Cleaver-Brooks Premieres Prometha
IoT-powered ‘connected boiler solution’ enhances monitoring while preserving security
ORLANDO, Fla. — Cleaver-Brooks concluded Monday at the Expo by holding a press conference, followed by a cocktail reception, to officially launch its Internet-of-Things (IoT) powered Prometha™ Connected Boiler Solutions.
The manufacturer hosted the dual event at 3NINE, in the Rosen Plaza Hotel neighboring the Orange County Convention Center. Trading in the show booth for slightly more modern setting, Cleaver-Brooks president and CEO Bart Aiken joined Rakesh Zala, vice president of product engineering for packaged boiler systems, walking the audience of customers, media, and guests through Prometha’s attributes.
Prometha serves to collect data on each point of a boiler system’s health, officials explained, transmitting the information wirelessly to “a single, easy-to-read dashboard” that authorized users can access on a phone, a tablet, or computer. It can also display 10 to 15 key performance indicators for multiple boilers across multiple locations, using colored gauges for quick assessments.
One feature that may surprise some: it not only works in conjunction with the company’s Hawk PLC control system to pull and send data, but Zala mentioned that Prometha can also integrate with boilers from other manufacturers.
That represents convenience and ease of use for a wide range of facility managers and authorized users to keep an eye on their systems. Owners, however, have yet another concern increasingly on their minds: cybersecurity.
Security is part of the reason that Prometha’s mission focuses specifically on delivering system health data. It is for monitoring and performance insights, not controlling. The one-way communication means that even in a hypothetical worst case of improperly accessing Prometha, that person would not be able to change any of the actual boiler settings for any equipment at any location.
Another design feature likely to help IT departments rest a little easier: Prometha uses a cellular connection, allowing it to perform without requiring any access to the customer’s computer network.
The Cleaver-Brooks executives shared the podium with Patrick Jaeger, central plant manager at The Broadmoor in Colorado Springs, Colorado. The Broadmoor, a resort complex and part of the National Trust for Historic Preservation, participated in beta testing for the product.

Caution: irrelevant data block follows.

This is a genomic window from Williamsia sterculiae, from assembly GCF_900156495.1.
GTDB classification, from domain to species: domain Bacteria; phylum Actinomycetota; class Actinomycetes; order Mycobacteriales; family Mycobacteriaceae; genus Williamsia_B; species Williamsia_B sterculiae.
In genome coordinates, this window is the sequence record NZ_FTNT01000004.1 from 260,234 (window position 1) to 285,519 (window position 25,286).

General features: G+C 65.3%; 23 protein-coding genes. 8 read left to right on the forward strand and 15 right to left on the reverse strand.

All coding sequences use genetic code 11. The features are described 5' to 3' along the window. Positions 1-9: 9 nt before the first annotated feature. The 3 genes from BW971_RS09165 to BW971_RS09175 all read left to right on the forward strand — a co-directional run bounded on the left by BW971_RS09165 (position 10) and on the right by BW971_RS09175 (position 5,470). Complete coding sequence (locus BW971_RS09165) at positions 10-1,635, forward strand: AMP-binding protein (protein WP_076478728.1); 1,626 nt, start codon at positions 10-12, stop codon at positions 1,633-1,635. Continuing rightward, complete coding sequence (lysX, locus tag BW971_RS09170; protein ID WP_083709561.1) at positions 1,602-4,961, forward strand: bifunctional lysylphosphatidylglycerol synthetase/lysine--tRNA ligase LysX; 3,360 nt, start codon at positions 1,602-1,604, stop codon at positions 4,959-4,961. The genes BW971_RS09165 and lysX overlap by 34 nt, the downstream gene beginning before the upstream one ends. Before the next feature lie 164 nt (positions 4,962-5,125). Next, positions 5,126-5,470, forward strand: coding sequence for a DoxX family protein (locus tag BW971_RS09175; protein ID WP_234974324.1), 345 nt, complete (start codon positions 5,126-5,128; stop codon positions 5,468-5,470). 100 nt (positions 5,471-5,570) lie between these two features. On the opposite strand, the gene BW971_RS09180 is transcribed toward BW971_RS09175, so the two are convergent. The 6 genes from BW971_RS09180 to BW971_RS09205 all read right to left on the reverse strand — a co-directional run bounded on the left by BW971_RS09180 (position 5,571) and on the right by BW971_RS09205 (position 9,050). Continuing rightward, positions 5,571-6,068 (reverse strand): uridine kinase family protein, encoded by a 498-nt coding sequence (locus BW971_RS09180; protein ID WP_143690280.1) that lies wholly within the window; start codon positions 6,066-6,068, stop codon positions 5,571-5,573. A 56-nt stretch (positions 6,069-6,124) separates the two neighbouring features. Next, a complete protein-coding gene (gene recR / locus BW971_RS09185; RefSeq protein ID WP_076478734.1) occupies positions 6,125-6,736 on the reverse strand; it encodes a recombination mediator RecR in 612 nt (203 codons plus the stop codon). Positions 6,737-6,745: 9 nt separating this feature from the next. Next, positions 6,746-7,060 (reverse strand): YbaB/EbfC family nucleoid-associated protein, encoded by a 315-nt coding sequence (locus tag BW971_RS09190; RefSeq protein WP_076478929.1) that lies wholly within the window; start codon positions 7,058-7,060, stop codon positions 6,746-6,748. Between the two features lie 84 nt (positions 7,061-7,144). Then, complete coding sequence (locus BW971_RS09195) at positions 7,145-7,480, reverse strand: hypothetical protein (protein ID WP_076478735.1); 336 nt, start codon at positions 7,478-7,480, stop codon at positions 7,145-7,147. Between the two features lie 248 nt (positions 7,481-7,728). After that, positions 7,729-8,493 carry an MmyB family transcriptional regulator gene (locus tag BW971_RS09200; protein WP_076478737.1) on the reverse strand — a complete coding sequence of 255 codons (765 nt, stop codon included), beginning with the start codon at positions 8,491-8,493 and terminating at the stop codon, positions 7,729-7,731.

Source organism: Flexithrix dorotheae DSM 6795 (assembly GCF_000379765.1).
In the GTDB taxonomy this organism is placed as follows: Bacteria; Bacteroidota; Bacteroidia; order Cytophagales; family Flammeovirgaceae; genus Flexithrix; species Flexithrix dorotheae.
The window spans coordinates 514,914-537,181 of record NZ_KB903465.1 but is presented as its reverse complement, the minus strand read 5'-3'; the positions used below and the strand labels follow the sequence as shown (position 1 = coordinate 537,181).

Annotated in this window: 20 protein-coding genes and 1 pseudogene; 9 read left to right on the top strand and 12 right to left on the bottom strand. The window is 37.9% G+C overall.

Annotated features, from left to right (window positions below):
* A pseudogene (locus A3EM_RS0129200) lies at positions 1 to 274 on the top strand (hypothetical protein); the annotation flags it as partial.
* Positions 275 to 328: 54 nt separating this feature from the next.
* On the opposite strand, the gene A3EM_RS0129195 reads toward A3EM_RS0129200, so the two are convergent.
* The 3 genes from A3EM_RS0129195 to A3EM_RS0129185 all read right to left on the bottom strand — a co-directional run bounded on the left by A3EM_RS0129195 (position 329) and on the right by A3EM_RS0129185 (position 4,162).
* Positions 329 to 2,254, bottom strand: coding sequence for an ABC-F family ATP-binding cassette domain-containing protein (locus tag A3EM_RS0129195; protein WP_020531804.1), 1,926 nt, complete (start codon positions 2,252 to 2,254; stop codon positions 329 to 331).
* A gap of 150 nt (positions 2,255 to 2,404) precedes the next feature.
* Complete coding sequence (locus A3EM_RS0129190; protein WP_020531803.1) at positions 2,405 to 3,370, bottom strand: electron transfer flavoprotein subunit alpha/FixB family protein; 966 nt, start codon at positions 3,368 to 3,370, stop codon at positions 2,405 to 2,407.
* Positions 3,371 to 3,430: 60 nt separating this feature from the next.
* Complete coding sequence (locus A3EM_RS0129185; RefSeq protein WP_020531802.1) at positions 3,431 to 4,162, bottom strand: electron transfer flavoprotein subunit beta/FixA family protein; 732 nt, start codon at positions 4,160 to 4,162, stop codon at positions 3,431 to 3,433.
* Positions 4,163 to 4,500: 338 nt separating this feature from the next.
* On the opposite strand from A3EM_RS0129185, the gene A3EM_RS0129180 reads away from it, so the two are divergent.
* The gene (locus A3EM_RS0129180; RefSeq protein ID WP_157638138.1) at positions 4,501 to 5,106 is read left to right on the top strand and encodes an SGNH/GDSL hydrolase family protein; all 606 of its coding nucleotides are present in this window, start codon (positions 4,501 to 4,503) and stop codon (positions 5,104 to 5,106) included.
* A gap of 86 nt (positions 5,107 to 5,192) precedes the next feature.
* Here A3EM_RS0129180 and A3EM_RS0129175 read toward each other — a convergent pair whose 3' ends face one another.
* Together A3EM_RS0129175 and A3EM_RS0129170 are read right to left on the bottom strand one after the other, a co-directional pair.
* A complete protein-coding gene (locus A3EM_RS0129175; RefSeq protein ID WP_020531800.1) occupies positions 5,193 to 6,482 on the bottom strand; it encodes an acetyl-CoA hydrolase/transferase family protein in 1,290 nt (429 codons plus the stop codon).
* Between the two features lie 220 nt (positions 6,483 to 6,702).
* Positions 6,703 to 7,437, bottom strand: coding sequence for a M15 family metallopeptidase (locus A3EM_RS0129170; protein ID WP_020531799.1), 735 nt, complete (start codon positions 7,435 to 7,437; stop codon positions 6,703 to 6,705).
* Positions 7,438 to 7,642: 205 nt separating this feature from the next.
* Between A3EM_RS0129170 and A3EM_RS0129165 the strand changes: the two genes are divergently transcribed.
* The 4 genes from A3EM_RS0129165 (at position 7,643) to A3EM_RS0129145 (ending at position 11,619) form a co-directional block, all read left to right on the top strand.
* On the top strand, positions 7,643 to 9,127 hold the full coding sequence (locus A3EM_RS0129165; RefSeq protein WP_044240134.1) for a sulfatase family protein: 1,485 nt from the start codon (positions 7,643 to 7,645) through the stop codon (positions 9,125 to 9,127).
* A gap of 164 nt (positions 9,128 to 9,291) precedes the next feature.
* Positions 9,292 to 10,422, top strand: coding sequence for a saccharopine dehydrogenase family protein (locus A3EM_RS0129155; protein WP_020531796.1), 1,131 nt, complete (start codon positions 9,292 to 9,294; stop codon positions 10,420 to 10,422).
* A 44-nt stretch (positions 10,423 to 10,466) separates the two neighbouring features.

“Prometha is super quick and user friendly,” Jaeger said. “I can look at it for 10 seconds and know what is going on with our boilers.”
He lauded the performance advantages of the Prometha as part of a proprietary approach from equipment through to monitoring platform.
The manufacturer arrived armed with input from other beta testers who could not attend, including Jeff Muscato.
“The two most important parameters for me are steam pressure and stack temp,” he said. Muscato is lead technician for Beth Israel Deaconess Hospital in Plymouth, Massachusetts.
“By looking at the trends, I can see if there are any major changes in my steam production or if I need to put an additional boiler online based on load,” he said. “Monitoring the trends of stack temp can help me identify if I'm potentially having a problem with my boiler sooting up and decreasing the efficiency.”
According to the evening’s speakers, beta users encountered other concrete benefits. Prometha alerted one user to high O2 levels that were chipping 3-4 percent off efficiencies. In another case, steam pressure experienced rapid drops of 10 to 15 pounds, but it was nothing that would have been initially obvious to the customer. Prometha’s monitoring allowed the user to discover and address the core issue before it could advance to a greater problem requiring a shutdown.
Inlet to Outlet to Tablet
CEO Aiken described this latest solution as an extension of a point of company pride, providing an entirely in-house system source “from the fuel inlet to the stack outlet” and now to customers’ portable devices.
Max King, vice president of aftermarket sales, told The ACHR NEWS that the Prometha project moved swiftly, originating in December 2018 and progressing swiftly to begin beta testing in April 2019.
Aiken observed a longer arc, noting that 90 years of boiler expertise has led to this new offering. He welcomed Prometha as enhancing a sequence that runs from data collection to subsequently increased knowledge to adjusted operations decisions to improved results.